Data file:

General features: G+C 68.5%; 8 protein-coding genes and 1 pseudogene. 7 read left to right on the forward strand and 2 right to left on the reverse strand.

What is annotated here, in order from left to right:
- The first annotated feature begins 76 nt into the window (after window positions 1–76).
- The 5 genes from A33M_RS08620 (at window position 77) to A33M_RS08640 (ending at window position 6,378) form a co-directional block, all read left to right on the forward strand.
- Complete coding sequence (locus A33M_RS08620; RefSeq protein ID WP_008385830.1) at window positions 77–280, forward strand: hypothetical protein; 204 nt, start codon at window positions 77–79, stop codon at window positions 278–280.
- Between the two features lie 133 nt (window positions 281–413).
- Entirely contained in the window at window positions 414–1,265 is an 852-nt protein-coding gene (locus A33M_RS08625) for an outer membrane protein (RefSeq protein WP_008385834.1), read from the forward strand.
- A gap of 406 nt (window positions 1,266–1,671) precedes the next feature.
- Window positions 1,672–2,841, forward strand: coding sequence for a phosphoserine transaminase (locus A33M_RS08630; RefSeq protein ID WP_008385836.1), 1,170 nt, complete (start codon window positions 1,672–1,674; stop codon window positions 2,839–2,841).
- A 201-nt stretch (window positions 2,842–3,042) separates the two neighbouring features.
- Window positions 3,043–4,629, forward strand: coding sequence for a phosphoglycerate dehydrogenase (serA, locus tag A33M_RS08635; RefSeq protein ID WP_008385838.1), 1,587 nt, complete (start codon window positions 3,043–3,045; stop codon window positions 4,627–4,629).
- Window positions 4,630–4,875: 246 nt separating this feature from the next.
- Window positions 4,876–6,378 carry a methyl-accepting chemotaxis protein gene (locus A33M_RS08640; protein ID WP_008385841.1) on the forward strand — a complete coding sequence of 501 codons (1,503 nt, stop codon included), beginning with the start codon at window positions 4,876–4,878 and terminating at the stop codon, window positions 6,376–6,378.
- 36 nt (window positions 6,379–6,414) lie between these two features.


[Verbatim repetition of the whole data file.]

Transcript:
General features: G+C 68.5%; 8 protein-coding genes and 1 pseudogene. 7 read left to right on the forward strand and 2 right to left on the reverse strand.

What is annotated here, in order from left to right:
- The first annotated feature begins 76 nt into the window (after window positions 1–76).
- The 5 genes from A33M_RS08620 (at window position 77) to A33M_RS08640 (ending at window position 6,378) form a co-directional block, all read left to right on the forward strand.
- Complete coding sequence (locus A33M_RS08620; RefSeq protein ID WP_008385830.1) at window positions 77–280, forward strand: hypothetical protein; 204 nt, start codon at window positions 77–79, stop codon at window positions 278–280.
- Between the two features lie 133 nt (window positions 281–413).
- Entirely contained in the window at window positions 414–1,265 is an 852-nt protein-coding gene (locus A33M_RS08625) for an outer membrane protein (RefSeq protein WP_008385834.1), read from the forward strand.
- A gap of 406 nt (window positions 1,266–1,671) precedes the next feature.
- Window positions 1,672–2,841, forward strand: coding sequence for a phosphoserine transaminase (locus A33M_RS08630; RefSeq protein ID WP_008385836.1), 1,170 nt, complete (start codon window positions 1,672–1,674; stop codon window positions 2,839–2,841).
- A 201-nt stretch (window positions 2,842–3,042) separates the two neighbouring features.
- Window positions 3,043–4,629, forward strand: coding sequence for a phosphoglycerate dehydrogenase (serA, locus tag A33M_RS08635; RefSeq protein ID WP_008385838.1), 1,587 nt, complete (start codon window positions 3,043–3,045; stop codon window positions 4,627–4,629).
- Window positions 4,630–4,875: 246 nt separating this feature from the next.
- Window positions 4,876–6,378 carry a methyl-accepting chemotaxis protein gene (locus A33M_RS08640; protein ID WP_008385841.1) on the forward strand — a complete coding sequence of 501 codons (1,503 nt, stop codon included), beginning with the start codon at window positions 4,876–4,878 and terminating at the stop codon, window positions 6,376–6,378.
- 36 nt (window positions 6,379–6,414) lie between these two features.